Skip to content

Come and Drink

If you’ve grown up in church, you’re familiar with the story in John 4 where a woman at a well encounters Jesus. It’s a wonderful story, and one that carries profound revelation as Jesus Christ evangelises this woman and shows her (and us) what is required for genuine salvation.

Refresh your memory on the story here first.

Lesson #1: Jesus was Mission-Minded

We’re told in the text that Jesus left Judea and he’s making the journey to Galilee. We also read that he ‘had to’ pass through Samaria. This is the first point of interest in John’s story. ‘Had to’. There are multiple ways that one could travel from Judea to Galilee; there was definitely no necessity for Jesus to pass through Samaria as though it was the only way to get to his destination. Although it was the most direct route, it was also the one that Jews (stricter Jews in particular) avoided at all costs. You could easily go to the East up the coastal route or to the West inland over the Jordan River in order to avoid Samaria. This is what most Jews would have done.

You see, to the Jews the Samaritans were an unclean people. John MacArthur explains that Samaritans were essentially a corrupted form of the Jewish race. When the Assyrians came and took much of the northern kingdom of Israel captive, the Jews who remained intermarried with all kinds of pagan nations and so they were a hybrid people who had forsaken their Judaism, committing the most serious of offences by marrying people who worshipped false gods and idols. Samaritans were considered the worst kind of outcasts, even to the point that their land was considered ‘cursed ground’.

Q: So why did Jesus ‘have to’ pass through this region for which the Jews held so much disdain?

A: Like always, Jesus had a divine appointment. He had to, because he was fulfilling the will of his father to seek and save the lost. There was much more than just a geographical convenience at work here.

Lesson #2: Jesus Found Common Ground

One thing you’ll notice about Jesus in the gospels is that he never responds to questions the way we expect him to. And this encounter is no different. Jesus doesn’t answer the woman’s question about why he has spoken to her, and he’s even been so bold as to ask her for a drink. Rather, ignoring all the cultural stuff, in verse 10 Jesus says to her “If you knew the gift of God, and who it is that is saying to you, ‘Give me a drink’, you would have asked him, and he would have given you living water”.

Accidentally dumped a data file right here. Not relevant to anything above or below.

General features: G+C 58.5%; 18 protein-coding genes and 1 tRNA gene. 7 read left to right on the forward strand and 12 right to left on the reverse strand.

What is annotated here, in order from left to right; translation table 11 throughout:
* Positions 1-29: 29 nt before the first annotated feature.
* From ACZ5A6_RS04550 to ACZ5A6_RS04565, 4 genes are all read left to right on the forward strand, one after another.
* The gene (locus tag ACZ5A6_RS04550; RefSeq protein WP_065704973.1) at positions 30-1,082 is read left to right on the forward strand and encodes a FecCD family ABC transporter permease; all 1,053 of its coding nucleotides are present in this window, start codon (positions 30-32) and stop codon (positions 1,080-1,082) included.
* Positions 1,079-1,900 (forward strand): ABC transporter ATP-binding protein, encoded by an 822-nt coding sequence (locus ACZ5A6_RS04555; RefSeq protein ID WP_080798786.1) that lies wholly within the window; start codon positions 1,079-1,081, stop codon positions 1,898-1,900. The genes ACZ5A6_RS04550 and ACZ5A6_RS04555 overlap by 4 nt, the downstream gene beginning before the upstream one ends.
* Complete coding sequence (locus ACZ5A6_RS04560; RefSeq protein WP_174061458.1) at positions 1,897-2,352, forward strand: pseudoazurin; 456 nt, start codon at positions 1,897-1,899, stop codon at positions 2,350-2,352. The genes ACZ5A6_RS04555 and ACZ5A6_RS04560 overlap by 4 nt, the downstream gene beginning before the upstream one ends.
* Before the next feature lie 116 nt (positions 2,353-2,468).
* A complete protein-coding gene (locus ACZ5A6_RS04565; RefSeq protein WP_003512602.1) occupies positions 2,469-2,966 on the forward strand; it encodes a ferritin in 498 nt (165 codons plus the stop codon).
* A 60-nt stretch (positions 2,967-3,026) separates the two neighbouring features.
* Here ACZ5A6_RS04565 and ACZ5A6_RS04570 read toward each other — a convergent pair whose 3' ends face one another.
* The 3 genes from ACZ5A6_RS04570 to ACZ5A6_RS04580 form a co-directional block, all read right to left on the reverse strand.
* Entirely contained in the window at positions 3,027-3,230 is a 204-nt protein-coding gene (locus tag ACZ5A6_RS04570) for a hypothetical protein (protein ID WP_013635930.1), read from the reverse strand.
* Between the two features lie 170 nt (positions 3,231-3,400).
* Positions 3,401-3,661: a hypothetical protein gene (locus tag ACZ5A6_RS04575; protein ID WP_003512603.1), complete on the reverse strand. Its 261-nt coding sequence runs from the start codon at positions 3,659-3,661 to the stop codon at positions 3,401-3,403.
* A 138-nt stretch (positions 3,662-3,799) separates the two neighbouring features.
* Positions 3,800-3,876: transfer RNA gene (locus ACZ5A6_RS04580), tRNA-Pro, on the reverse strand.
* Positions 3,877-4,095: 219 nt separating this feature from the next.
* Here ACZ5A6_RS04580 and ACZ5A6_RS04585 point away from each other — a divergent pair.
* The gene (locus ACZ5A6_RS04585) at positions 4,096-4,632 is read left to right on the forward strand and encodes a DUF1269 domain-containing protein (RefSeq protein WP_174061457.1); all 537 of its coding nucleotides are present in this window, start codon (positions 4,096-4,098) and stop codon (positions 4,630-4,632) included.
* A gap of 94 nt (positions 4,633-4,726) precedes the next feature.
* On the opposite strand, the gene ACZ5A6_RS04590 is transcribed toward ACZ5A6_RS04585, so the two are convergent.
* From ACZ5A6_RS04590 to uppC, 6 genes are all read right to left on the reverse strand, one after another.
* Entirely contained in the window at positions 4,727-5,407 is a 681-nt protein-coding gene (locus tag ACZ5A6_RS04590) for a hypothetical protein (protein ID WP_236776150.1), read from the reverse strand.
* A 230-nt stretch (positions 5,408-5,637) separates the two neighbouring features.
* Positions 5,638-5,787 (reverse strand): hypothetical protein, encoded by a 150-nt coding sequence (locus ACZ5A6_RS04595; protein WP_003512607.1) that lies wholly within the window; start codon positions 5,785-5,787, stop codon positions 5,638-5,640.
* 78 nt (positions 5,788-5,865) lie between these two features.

This is Jesus’ way of saying “I’m the one who has everything you could ever need.”

But wait. Just a moment ago, Jesus was talking about being thirsty, and the woman having the water. Now suddenly Jesus has flipped the conversation around. He is the one with the water, and she is the one who is thirsty. The woman’s reply was understandable confusion. “Sir, you have nothing to draw with, and the well is deep”. She didn’t understand what for us is another lesson in Jesus’ evangelism strategy. Jesus found common ground with the person he was sharing with. Jesus used the need for physical water as an entry point into a conversation about greater spiritual realities.

Lesson #3: Jesus Offered Without Regard for Circumstances

Water is life! And that’s exactly what Jesus is offering; on a much grander, eternal scale. Jesus invites all people to come. Come, drink, and have life. The water that Jesus offers this woman is salvation without regard for her circumstances. It isn’t hindered by her immorality, it isn’t rendered ineffective by her religious indifference, it isn’t voided because of her ethnicity; he simply offers her this living water freely.

This is where Christianity stands in contrast against every other religion. Other religions demand “do this morally”, “do that ceremonially”, or “work hard to be a certain way”. The gospel says “It’s a free gift”. Those who miss out on heaven don’t miss out because they failed to work hard enough, or love others enough, or somehow measure up enough… they’re the ones who simply failed to ask for the water. To accept the free gift.

Jonathan Edwards famously said

“You contribute nothing to your salvation
except the sin that made it necessary”.

Jesus says to her “if you knew who it was that asked, you would have asked me”. And that’s all the sinner can do. Recognise our need, and ask.

 


This post was adapted from a sermon I delivered at North Pine Baptist Church in early 2017.
Sharing is caring.
Email this to someoneShare on FacebookShare on Google+Tweet about this on Twitter
Published inChristian Living